The key fitness to life in the fast lane for young riders
He follows the 15-year-old who won the New Zealand 250 Grand Prix production title on his Kawasaki Ninja 250 last month.
“I like the speed, the thrill and the closeness of road racing. It involves more than just speed, as you have to be prepared both physically and mentally,” Samuel said.
He said the weeks leading up to the championship, which was due to start at Hampton Downs in March, required healthy racing nutrition, as well as strength and cardio exercise.
He also practiced motor racing on track days, while preparing himself mentally, going to bed early and studying go-pro footage of tracks in his upcoming racing schedule.
Preparation was important, because every movement counted at high speeds, which reached more than 180 km/h.
“Back up to brake just a little later in the corner or accelerate a little earlier than the others to get the advantage. Stick to the race plan but adapt as you go because the races can have all kinds of changing situations.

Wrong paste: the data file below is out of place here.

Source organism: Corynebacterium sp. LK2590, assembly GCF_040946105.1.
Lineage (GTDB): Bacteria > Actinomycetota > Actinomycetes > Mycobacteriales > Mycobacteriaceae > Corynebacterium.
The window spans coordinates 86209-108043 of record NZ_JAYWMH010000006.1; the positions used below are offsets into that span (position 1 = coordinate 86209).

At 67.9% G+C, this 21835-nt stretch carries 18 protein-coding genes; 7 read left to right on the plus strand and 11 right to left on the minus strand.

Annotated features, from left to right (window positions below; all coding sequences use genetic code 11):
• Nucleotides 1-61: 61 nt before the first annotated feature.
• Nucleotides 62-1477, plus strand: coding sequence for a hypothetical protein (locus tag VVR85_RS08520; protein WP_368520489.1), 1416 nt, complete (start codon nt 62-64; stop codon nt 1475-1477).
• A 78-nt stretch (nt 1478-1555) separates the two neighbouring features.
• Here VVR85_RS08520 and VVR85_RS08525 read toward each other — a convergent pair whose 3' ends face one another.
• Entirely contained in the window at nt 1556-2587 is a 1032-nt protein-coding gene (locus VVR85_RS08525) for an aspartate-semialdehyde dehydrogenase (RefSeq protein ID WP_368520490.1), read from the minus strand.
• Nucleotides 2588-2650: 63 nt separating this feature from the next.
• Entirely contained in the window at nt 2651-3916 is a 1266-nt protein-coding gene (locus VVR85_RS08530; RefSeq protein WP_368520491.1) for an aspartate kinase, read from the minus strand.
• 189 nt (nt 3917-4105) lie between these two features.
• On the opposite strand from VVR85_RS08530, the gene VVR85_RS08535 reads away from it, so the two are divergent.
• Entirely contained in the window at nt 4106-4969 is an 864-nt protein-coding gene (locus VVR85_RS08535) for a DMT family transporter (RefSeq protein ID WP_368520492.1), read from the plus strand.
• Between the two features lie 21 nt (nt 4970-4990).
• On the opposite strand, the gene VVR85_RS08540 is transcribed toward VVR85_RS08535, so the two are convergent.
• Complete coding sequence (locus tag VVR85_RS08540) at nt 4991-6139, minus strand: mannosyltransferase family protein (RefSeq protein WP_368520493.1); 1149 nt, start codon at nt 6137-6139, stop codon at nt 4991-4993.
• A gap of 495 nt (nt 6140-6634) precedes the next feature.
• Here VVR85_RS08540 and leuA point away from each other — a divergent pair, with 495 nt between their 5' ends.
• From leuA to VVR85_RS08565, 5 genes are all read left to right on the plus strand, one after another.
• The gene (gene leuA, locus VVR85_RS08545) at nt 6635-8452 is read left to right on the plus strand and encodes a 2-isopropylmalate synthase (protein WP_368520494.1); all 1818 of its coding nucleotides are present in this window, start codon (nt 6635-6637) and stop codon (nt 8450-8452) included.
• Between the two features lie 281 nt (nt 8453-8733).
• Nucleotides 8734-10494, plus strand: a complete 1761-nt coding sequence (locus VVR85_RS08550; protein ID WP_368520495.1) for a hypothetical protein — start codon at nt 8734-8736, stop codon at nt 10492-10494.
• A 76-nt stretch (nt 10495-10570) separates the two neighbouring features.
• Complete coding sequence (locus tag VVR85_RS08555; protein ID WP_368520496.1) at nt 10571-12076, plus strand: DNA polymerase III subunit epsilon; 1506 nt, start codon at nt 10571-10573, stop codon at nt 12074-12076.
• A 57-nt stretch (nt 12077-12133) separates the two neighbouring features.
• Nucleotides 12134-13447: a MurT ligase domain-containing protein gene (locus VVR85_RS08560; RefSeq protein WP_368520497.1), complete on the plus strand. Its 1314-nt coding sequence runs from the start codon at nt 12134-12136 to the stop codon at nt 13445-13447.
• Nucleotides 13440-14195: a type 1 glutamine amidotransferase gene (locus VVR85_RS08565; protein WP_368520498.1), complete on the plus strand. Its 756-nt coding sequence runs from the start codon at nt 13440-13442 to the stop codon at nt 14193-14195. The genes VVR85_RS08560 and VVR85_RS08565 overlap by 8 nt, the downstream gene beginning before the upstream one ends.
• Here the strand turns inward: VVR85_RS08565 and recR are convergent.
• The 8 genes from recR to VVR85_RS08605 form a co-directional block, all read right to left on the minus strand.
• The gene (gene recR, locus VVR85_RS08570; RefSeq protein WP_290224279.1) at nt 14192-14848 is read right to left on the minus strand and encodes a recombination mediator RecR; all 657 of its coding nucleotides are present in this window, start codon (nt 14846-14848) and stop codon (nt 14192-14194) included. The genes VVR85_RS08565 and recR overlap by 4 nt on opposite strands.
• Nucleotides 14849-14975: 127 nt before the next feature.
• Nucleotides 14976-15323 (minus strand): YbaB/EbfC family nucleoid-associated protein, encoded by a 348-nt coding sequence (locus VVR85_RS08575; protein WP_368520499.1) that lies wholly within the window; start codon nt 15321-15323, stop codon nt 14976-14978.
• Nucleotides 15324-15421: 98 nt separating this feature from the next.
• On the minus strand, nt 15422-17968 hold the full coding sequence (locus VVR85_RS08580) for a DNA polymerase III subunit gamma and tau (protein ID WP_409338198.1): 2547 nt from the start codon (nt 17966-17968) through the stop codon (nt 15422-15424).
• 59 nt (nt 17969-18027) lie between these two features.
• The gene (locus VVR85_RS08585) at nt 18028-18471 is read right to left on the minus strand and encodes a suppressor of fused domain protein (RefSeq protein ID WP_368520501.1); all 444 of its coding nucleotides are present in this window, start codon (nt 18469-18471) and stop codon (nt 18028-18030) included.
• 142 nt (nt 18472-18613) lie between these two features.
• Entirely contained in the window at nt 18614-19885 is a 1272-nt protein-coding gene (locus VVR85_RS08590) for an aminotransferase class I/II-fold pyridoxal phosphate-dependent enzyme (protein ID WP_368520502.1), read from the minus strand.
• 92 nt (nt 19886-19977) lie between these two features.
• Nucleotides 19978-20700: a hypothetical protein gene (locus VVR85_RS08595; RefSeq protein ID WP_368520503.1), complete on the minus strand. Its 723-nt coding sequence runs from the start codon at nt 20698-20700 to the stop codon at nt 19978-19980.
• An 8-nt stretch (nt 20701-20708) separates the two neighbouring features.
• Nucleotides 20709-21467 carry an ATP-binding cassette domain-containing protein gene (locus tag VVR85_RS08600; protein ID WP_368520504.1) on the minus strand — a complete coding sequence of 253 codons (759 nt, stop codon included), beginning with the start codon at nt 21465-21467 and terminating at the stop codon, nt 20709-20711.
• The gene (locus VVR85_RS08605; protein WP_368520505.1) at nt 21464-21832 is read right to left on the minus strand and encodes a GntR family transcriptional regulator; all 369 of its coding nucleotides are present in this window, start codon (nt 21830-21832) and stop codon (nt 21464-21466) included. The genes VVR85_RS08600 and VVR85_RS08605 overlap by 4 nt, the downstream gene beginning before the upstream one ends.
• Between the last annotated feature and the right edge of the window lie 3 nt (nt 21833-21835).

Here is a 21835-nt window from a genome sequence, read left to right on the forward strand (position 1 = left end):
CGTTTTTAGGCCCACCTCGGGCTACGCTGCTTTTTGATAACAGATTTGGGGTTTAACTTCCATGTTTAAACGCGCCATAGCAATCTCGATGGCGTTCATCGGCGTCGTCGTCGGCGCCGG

Last season, Samuel raced in the superbike championship, in the Supersport 150 class, aboard a Yamaha R15 (150cc), finishing the series second overall.
He said winning the Bridgestone Grand Prix of New Zealand title at Mike Pero Motorsport Park in Ruapuna this month was a dream come true. He followed in the footsteps of his father Shannon, a lifelong runner who raced nationally. His brother, Lucas, 11, has also just started racing.
Shannon encouraged anyone who wanted to get their children, aged seven and over, involved in motorcycling road racing to consider the Motorcycling Canterbury training program.
Anyone interested can contact him on 021 353 159.
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